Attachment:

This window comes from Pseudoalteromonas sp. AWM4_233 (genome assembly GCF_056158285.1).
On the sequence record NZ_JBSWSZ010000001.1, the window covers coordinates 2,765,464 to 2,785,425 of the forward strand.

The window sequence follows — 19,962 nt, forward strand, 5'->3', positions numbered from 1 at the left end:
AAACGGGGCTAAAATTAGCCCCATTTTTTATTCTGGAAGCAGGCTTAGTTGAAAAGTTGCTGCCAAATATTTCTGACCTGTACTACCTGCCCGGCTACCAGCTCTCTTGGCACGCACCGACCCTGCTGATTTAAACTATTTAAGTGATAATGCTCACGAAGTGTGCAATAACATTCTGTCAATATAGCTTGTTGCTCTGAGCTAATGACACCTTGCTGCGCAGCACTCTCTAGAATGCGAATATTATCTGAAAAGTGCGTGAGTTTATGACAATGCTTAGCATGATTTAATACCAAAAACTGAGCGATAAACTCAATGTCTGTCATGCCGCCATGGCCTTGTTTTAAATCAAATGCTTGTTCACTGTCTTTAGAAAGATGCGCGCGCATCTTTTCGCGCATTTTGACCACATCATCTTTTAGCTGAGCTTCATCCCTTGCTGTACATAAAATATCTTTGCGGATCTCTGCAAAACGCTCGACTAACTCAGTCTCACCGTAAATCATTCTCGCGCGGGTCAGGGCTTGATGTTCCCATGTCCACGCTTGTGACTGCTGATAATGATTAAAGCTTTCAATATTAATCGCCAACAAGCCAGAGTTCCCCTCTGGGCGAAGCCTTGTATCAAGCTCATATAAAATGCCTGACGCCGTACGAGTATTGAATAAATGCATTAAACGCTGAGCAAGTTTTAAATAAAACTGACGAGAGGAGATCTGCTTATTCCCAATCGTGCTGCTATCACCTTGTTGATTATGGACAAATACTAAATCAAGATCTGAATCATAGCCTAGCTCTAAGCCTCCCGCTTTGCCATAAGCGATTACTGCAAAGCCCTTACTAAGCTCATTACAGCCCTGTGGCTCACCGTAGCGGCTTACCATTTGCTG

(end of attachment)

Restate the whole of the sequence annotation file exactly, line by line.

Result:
This window comes from Pseudoalteromonas sp. AWM4_233 (genome assembly GCF_056158285.1).
On the sequence record NZ_JBSWSZ010000001.1, the window covers coordinates 2,765,464 to 2,785,425 of the forward strand.

The window sequence follows — 19,962 nt, forward strand, 5'->3', positions numbered from 1 at the left end:
AAACGGGGCTAAAATTAGCCCCATTTTTTATTCTGGAAGCAGGCTTAGTTGAAAAGTTGCTGCCAAATATTTCTGACCTGTACTACCTGCCCGGCTACCAGCTCTCTTGGCACGCACCGACCCTGCTGATTTAAACTATTTAAGTGATAATGCTCACGAAGTGTGCAATAACATTCTGTCAATATAGCTTGTTGCTCTGAGCTAATGACACCTTGCTGCGCAGCACTCTCTAGAATGCGAATATTATCTGAAAAGTGCGTGAGTTTATGACAATGCTTAGCATGATTTAATACCAAAAACTGAGCGATAAACTCAATGTCTGTCATGCCGCCATGGCCTTGTTTTAAATCAAATGCTTGTTCACTGTCTTTAGAAAGATGCGCGCGCATCTTTTCGCGCATTTTGACCACATCATCTTTTAGCTGAGCTTCATCCCTTGCTGTACATAAAATATCTTTGCGGATCTCTGCAAAACGCTCGACTAACTCAGTCTCACCGTAAATCATTCTCGCGCGGGTCAGGGCTTGATGTTCCCATGTCCACGCTTGTGACTGCTGATAATGATTAAAGCTTTCAATATTAATCGCCAACAAGCCAGAGTTCCCCTCTGGGCGAAGCCTTGTATCAAGCTCATATAAAATGCCTGACGCCGTACGAGTATTGAATAAATGCATTAAACGCTGAGCAAGTTTTAAATAAAACTGACGAGAGGAGATCTGCTTATTCCCAATCGTGCTGCTATCACCTTGTTGATTATGGACAAATACTAAATCAAGATCTGAATCATAGCCTAGCTCTAAGCCTCCCGCTTTGCCATAAGCGATTACTGCAAAGCCCTTACTAAGCTCATTACAGCCCTGTGGCTCACCGTAGCGGCTTACCATTTGCTG